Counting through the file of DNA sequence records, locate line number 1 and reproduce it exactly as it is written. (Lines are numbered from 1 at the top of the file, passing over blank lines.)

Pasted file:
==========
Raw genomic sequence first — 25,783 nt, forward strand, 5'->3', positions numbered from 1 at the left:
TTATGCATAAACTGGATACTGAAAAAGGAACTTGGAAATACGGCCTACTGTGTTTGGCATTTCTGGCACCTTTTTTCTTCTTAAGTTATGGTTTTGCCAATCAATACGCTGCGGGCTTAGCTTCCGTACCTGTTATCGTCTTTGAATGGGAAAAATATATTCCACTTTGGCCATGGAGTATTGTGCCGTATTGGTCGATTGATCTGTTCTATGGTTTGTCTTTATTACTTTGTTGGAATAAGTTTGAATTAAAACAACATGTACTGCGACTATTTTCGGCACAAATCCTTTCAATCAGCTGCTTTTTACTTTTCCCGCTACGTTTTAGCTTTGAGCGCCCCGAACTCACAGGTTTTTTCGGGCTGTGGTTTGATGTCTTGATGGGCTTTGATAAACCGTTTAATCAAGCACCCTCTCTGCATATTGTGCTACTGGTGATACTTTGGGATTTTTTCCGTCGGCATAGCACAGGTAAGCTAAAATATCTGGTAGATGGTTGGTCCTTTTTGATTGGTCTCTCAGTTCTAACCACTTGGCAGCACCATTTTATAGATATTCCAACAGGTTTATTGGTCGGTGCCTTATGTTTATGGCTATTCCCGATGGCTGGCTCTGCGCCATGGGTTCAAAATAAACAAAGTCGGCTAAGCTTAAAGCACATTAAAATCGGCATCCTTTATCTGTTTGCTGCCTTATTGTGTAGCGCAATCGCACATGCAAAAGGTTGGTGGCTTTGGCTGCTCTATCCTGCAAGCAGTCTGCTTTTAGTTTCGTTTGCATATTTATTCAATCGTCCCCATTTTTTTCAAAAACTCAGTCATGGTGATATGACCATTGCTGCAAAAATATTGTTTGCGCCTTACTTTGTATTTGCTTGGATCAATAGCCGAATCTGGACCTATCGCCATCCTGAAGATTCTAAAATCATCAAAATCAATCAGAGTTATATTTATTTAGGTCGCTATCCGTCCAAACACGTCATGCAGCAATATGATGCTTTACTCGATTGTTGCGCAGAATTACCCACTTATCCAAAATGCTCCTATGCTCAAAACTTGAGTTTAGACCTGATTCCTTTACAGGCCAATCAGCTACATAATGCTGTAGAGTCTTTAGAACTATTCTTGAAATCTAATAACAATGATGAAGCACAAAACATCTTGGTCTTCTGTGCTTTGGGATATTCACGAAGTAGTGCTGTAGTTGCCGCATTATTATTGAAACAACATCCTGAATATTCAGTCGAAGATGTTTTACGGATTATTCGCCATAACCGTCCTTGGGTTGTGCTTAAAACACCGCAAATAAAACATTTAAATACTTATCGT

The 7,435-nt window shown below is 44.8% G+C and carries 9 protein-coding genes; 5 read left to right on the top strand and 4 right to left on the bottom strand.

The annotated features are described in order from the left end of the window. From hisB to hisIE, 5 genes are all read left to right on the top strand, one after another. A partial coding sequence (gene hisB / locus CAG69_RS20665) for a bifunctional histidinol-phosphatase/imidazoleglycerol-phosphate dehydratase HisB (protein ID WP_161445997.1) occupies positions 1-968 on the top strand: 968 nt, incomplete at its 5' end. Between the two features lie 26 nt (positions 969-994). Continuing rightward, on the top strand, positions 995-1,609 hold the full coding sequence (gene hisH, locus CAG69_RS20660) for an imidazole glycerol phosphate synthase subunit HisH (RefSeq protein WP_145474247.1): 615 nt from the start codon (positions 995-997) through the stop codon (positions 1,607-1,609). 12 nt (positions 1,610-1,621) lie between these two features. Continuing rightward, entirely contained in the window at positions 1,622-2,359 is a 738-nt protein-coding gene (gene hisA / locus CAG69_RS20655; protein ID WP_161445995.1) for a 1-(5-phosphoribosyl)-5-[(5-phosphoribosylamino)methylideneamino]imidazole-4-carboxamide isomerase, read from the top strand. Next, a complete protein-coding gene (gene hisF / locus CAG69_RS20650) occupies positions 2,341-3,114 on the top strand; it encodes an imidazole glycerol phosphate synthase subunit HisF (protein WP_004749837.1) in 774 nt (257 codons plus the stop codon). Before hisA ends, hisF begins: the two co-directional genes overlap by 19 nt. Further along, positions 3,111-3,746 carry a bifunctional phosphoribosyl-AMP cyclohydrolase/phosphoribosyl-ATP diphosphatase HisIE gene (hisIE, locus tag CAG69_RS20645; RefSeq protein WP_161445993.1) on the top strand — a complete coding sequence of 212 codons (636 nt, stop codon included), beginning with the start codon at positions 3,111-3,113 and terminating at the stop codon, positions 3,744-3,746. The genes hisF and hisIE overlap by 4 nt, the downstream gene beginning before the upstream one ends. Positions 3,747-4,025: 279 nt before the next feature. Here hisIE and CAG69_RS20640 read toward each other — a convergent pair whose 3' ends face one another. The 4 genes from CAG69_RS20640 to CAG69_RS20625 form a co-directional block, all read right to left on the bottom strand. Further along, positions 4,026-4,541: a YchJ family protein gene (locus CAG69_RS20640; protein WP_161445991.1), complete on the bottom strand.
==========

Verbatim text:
Raw genomic sequence first — 25,783 nt, forward strand, 5'->3', positions numbered from 1 at the left: